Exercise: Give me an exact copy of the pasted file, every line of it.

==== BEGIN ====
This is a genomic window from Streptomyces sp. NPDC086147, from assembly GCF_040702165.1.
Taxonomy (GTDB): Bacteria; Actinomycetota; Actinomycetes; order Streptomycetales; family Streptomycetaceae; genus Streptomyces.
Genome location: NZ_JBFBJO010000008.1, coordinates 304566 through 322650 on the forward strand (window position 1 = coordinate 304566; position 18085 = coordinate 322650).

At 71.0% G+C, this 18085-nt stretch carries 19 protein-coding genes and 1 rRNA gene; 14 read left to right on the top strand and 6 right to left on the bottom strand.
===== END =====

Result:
This is a genomic window from Streptomyces sp. NPDC086147, from assembly GCF_040702165.1.
Taxonomy (GTDB): Bacteria; Actinomycetota; Actinomycetes; order Streptomycetales; family Streptomycetaceae; genus Streptomyces.
Genome location: NZ_JBFBJO010000008.1, coordinates 304566 through 322650 on the forward strand (window position 1 = coordinate 304566; position 18085 = coordinate 322650).

At 71.0% G+C, this 18085-nt stretch carries 19 protein-coding genes and 1 rRNA gene; 14 read left to right on the top strand and 6 right to left on the bottom strand.